Indians Use Facebook, Twitter, and Mobile Phones to Fight Against Rampant Corruption
A litany of corruption scandals in India have been making headlines for the past year. These scams are being brought to light in such rapid succession that there is now a paper (JanLokpal Daily) and even a hash tag on Twitter #LootLoIndia dedicated solely to breaking this news. This however, in some ways, is heartening. Corruption has been rampant in the country for decades. The very fact that these scandals, once taken for granted, are now considered newsworthy is a sign of new citizen engagement and mobilization.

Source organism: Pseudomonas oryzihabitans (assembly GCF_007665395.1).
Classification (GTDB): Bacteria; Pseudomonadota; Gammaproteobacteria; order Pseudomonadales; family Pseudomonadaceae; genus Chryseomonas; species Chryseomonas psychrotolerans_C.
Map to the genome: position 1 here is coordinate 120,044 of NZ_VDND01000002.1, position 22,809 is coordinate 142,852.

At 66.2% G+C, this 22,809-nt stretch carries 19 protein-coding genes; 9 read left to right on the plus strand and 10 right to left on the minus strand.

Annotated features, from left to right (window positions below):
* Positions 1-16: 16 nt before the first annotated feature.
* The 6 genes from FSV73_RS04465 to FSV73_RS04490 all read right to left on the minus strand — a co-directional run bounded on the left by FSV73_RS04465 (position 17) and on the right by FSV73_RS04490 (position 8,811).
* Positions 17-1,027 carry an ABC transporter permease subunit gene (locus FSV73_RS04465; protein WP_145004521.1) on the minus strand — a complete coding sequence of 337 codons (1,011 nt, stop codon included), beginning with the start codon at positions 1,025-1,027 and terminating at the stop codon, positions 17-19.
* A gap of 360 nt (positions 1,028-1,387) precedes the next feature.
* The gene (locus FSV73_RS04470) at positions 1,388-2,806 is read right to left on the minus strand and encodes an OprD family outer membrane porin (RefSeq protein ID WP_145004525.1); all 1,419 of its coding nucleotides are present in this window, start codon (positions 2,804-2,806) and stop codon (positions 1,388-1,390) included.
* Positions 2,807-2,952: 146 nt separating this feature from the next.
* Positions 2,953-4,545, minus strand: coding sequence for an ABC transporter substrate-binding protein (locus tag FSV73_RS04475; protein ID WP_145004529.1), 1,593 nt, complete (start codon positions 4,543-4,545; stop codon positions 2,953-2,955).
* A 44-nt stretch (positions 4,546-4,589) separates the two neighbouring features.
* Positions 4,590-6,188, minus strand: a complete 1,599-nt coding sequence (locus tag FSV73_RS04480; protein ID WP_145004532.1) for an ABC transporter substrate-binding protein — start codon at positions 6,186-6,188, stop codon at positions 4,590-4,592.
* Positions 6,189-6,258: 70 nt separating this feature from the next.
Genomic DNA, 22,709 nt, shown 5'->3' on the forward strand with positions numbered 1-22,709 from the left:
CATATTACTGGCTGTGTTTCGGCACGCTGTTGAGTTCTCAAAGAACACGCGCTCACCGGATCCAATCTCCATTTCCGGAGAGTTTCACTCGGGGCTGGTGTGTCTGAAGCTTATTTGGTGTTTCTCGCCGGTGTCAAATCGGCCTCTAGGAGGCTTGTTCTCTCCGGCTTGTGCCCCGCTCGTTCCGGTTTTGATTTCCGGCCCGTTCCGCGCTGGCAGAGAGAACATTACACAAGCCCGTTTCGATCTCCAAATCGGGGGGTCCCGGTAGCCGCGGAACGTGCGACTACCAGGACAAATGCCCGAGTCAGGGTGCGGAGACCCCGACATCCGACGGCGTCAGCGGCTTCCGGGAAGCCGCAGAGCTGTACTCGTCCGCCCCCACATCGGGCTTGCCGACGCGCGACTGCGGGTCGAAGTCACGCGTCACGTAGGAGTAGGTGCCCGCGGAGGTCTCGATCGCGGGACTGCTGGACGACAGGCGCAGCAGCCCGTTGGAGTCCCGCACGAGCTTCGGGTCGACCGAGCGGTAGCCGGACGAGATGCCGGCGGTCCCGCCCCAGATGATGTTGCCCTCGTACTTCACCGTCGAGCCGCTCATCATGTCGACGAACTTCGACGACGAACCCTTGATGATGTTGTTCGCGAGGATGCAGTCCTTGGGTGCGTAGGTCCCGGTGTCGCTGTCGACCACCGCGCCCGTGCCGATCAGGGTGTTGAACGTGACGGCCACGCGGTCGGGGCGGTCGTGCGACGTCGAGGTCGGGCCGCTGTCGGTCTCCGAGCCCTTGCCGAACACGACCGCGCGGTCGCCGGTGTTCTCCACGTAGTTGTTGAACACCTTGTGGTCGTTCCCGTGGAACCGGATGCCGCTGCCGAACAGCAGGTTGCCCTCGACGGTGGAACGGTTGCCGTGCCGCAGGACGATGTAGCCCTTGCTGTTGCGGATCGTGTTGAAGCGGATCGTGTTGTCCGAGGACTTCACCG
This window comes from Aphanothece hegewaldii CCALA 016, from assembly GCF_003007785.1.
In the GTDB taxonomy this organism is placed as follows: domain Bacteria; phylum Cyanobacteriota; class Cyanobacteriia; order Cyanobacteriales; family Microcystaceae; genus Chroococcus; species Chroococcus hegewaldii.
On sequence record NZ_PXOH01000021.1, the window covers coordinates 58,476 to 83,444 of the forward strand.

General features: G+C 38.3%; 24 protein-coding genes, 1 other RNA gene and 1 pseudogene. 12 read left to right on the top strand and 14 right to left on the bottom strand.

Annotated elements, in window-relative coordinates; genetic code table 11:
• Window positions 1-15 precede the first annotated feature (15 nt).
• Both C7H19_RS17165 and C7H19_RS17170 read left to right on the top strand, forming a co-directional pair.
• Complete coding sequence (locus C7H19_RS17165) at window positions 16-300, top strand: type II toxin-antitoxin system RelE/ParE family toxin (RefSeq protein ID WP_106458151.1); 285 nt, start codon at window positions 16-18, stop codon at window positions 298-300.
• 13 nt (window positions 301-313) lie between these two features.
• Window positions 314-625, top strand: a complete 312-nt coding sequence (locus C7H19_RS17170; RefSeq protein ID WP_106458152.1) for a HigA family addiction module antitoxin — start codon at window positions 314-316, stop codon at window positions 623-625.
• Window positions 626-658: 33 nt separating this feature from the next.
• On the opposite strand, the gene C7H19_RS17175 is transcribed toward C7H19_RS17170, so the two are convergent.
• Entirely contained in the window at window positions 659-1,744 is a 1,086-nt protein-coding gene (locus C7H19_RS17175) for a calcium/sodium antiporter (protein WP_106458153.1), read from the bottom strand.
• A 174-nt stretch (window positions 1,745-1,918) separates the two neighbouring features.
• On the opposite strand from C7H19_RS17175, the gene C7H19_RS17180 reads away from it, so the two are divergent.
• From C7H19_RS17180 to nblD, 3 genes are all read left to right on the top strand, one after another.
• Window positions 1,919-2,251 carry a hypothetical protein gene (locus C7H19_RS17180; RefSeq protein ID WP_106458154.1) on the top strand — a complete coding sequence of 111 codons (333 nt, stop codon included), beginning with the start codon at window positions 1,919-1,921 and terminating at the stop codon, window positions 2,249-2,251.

India’s rapid economic growth has created a new middle-class that refuses to accept the status quo. Urbanization and growth has mobilized a new generation of Indians that expect the fruits of economic development to reach them without being pilfered by corrupt middlemen and bureaucrats. Tens of thousands of Indians rallied around an anti-corruption Bill, the Jan Lokpal Bill last year, hailing its figurehead, Anna Hazare, as the Gandhi of the 21st century. According to a 2011 Facebook report, the Bill was the most mentioned topic on Indian statuses.
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